12. 12. Data Structures and Algorithms For GATE Programming Basics1.6 PointersPointers are also variables which can hold the address of another variable.Declaration of Pointers: To declare a pointer, we have to specify the type of the variable it will point to. That meanswe need to specify the type of the variable whose address it’s going to hold. The declaration is very simple. Let us seesome examples of pointer declarations below: int *ptr1; float *ptr2; unsigned int *ptr3; char *ptr4; void *ptr5;Here is a pointer that can point to an variable, can point to a , to an , andto a . Finally is a pointer that can point to anything. These pointers are called pointers, and there aresome restrictions on what we can do with void pointers.Pointers Usage: As we said, pointers hold addresses. That means, we can assign the address of a variable to it. Let usconsider the below sample code: int X = 10; int *ptr = &X;Here, we first declare an integer named and initialize it to the value . Then we create a pointer to namedand assign the address of to it. This is called, “ .” A common operation we can dowith a pointer is what is called and it is a way to access the contents of the memory that it points to. Theindirection operator is represented by the asterisk symbol. Do not confuse this operator with the use of the sameasterisk symbol in the declaration of pointers, they are not the same thing. Address Memory Value &ptrAddress of 0 Memory Value ptr is 2 1 ptr 2 2000 … … &XAddress of X X 2000 is 2000 …If we would like to access the contents of the memory where points to, we would do it like this: Let’s see asmall code that shows pointer indirections. int X = 10; int *ptr = &X; printf("X contains the value %dn", X); printf("ptr points to %pn", ptr); printf("there lies the value %dn", *ptr); *ptr = 25; printf("now X contains the value %dn", X);Here we first declare and just like before. Then we print (which is ), followed by , i.e., the contents ofthe variable which is an address; the address of . And finally we print , which is the value of the memorylocation where points to (again 10, since it points to the location occupied by the variable in memory).Finally we change the contents of the location where points to by writing , this means assign the value to wherever is pointing to. Note that when we do that, what actually happening is modifying the value of .1.6 Pointers 12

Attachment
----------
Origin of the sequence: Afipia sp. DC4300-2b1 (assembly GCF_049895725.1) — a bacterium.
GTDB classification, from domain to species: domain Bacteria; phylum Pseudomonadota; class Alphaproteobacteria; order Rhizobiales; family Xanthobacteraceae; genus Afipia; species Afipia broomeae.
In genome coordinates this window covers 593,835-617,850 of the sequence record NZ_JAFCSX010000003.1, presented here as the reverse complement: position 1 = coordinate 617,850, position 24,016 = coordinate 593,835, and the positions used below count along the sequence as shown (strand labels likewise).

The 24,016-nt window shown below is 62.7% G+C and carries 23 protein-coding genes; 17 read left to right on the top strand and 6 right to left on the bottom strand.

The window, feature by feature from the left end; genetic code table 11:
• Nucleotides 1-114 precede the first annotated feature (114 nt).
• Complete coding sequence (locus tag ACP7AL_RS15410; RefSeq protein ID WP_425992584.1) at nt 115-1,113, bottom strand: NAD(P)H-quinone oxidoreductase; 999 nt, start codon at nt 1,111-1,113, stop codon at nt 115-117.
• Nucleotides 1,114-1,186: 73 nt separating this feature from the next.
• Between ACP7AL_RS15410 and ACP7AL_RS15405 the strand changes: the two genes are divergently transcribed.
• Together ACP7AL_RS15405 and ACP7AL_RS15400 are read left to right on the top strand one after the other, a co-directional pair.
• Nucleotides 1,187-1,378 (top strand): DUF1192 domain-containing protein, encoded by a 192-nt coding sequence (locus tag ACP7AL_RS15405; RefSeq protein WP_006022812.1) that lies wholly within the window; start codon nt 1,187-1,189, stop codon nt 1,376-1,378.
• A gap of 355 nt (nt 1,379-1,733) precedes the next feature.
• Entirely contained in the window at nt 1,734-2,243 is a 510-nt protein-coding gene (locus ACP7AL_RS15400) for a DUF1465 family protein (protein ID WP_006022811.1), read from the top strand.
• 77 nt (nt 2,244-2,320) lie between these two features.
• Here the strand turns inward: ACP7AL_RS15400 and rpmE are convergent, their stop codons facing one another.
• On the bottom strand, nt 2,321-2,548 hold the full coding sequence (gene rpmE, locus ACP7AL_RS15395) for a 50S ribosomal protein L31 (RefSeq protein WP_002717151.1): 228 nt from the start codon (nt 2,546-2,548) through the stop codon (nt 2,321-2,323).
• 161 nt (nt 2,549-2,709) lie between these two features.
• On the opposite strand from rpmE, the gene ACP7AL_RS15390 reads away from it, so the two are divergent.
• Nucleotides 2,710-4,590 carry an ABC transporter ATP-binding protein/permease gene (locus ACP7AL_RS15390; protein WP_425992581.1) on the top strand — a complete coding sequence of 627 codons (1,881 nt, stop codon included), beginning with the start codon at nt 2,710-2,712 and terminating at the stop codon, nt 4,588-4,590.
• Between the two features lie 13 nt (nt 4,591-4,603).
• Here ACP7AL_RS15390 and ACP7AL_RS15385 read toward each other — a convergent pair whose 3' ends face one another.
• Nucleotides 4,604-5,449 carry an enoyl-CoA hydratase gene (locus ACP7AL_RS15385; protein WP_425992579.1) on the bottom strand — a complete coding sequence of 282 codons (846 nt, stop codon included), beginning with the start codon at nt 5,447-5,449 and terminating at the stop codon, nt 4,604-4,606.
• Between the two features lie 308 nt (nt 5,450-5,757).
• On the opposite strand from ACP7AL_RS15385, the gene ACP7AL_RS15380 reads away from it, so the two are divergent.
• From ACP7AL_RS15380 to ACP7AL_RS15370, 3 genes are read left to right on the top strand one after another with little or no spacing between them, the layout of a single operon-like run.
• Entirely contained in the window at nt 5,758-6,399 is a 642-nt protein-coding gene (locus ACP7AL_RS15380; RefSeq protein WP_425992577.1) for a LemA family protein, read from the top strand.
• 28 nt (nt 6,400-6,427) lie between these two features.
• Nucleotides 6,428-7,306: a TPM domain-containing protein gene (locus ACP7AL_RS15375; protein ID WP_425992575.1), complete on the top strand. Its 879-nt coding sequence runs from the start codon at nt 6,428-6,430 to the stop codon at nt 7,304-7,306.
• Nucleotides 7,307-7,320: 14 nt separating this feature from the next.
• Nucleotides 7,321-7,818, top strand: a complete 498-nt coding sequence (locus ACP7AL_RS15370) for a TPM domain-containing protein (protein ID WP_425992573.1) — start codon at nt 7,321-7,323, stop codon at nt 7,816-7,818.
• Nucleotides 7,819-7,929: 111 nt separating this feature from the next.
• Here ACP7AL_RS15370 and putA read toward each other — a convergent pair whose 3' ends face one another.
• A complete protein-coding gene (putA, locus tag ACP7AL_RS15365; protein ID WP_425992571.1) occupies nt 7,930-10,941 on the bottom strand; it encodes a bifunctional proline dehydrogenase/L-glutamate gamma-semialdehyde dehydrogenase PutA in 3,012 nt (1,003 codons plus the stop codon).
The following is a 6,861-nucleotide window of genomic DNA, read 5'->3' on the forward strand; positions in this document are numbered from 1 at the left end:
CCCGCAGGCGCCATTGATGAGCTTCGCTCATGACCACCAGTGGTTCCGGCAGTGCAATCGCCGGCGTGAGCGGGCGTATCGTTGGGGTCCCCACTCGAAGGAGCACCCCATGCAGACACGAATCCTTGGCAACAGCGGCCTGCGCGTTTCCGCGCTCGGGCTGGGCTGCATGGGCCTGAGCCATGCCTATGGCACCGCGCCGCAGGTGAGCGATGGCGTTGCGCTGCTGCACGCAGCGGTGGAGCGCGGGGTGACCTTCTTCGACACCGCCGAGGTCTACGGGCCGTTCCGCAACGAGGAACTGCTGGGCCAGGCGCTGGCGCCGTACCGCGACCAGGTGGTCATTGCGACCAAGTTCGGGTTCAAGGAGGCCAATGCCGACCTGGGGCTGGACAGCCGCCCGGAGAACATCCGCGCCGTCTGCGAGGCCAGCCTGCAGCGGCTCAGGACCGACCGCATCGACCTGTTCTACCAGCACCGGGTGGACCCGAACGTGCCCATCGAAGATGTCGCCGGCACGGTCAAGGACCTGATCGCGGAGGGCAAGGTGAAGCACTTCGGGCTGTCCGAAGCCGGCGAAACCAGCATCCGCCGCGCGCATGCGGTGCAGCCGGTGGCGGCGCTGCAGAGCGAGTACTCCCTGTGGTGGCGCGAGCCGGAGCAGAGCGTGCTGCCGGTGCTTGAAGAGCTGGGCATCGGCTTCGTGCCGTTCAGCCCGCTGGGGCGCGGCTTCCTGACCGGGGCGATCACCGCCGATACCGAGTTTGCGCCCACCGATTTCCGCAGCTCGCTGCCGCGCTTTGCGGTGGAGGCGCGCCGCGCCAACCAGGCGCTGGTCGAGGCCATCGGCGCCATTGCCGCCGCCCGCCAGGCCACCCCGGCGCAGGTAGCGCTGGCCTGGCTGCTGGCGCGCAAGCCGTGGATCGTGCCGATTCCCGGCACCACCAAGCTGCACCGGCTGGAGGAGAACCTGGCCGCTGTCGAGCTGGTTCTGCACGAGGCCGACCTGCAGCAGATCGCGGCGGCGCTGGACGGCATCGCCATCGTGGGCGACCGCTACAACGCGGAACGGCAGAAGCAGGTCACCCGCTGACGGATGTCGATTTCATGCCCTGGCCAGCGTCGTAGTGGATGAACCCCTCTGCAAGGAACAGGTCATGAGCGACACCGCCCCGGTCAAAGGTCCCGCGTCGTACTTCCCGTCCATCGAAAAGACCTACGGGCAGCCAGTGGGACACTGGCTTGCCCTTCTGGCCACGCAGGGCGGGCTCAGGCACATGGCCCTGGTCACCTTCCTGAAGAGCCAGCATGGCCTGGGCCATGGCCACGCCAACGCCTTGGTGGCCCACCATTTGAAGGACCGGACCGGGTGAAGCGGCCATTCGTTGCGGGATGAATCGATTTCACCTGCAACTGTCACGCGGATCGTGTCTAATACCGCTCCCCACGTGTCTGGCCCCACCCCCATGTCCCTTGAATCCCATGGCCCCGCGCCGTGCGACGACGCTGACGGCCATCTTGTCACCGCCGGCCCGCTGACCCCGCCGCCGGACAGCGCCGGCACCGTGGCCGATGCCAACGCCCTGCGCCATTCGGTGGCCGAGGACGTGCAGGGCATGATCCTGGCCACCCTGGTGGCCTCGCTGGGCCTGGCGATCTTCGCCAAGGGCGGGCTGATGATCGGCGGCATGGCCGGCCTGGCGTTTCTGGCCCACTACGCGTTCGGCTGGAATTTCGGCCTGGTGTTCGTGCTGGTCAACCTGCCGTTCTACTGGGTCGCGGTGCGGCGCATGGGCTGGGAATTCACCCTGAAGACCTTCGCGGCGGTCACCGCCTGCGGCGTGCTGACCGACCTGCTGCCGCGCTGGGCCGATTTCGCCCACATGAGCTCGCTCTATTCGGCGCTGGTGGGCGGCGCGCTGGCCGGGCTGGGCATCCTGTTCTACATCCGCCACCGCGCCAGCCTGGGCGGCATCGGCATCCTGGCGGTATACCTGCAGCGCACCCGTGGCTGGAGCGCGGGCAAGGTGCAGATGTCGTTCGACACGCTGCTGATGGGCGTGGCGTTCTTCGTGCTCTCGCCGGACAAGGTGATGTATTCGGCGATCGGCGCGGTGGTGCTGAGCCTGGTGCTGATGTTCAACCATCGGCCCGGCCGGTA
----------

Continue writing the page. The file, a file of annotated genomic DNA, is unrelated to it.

13. 13. Data Structures and Algorithms For GATE Programming BasicsThis is because, holds the address of , and changing the contents of the memory at that address changes the valueof .One limitation of pointers, i.e. pointers that can point to any type, is that they cannot be . This isbecause of the fact that each variable type takes different amount of memory. On a -bit computer for exampleusually an int needs bytes, while a short bytes. So in order to read the actual value stored there, the compiler has toknow how many consecutive memory locations to read in order to get the full value.Pointer Manipulation: Another very useful thing we can do with pointers is to perform arithmetic operations on them.This might be obvious to the careful reader, since we said that pointers are just integers. However, there are a fewsmall differences on pointer arithmetic that make their use even more intuitive and easy. Try the following code: char *cptr = (char*)2; printf("cptr before: %p ", cptr); cptr++; printf("and after: %pn", cptr);We declare a pointer named and assign the address to it. We print the contents of the pointer (i.e. the address ), increment it, and print again. Sure enough the first time it prints and then , and that was exactly what weexpected. However try this one as well: int *iptr = (int*)2; printf("iptr before: %p ", iptr); iptr++; printf("and after: %pn", iptr);Now the output, on my computer, is before: and after: Why does this pointer point to the address 6 afterincremented it by one and not to as the previous pointer? The answer lies with what we said about thevariables. An int is bytes on my computer. This means that if we have an int at the address , then that int occupiesthe memory locations and . So in order to access to the next int we have to look at the address and .Thus when we add one to a pointer, it is not the same as adding one to any integer, it means give me a pointer to thenext variable which for variables of type int, in this case, is bytes ahead.The reason that in the first example with the char pointer, the actual address after incrementing, was one more thanthe previous address is because the size of char is exactly . So the next char can indeed be found on the next address.Another limitation of void pointers is that we cannot perform arithmetic on them, since the compiler cannot knowhow many bytes ahead is the next variable located. So void pointers can only be used to keep addresses that we have toconvert later on to a specific pointer type, before using them.Arrays and Pointers: There is a strong connection between arrays and pointers. So strong in fact, that most of the timewe can treat them as the same thing. The name of an array can be considered just as a pointer to the beginning of amemory block as big as the array. So for example, making a pointer point to the beginning of an array is done inexactly the same way as assigning the contents of a pointer to another: short *ptr; short array[10]; ptr = array;and then we can access the contents of the array through the pointer as if the pointer itself was that array. Forexample this: is perfectly legal. Furthermore, we can treat the array itself as a pointer, for example, is equivalent to In general is equivalent to .The only difference between an array, and a pointer to the beginning of an array, is that the compiler keeps some extrainformation for the arrays, to keep track of their storage requirements. For example if we get the size of both an arrayand a pointer using the operator, sizeof(ptr) will give us how much space does the pointer itself occupies ( onmy computer), while sizeof array will give us, the amount of space occupied by the whole array (on my computer elements of bytes each).1.6 Pointers 13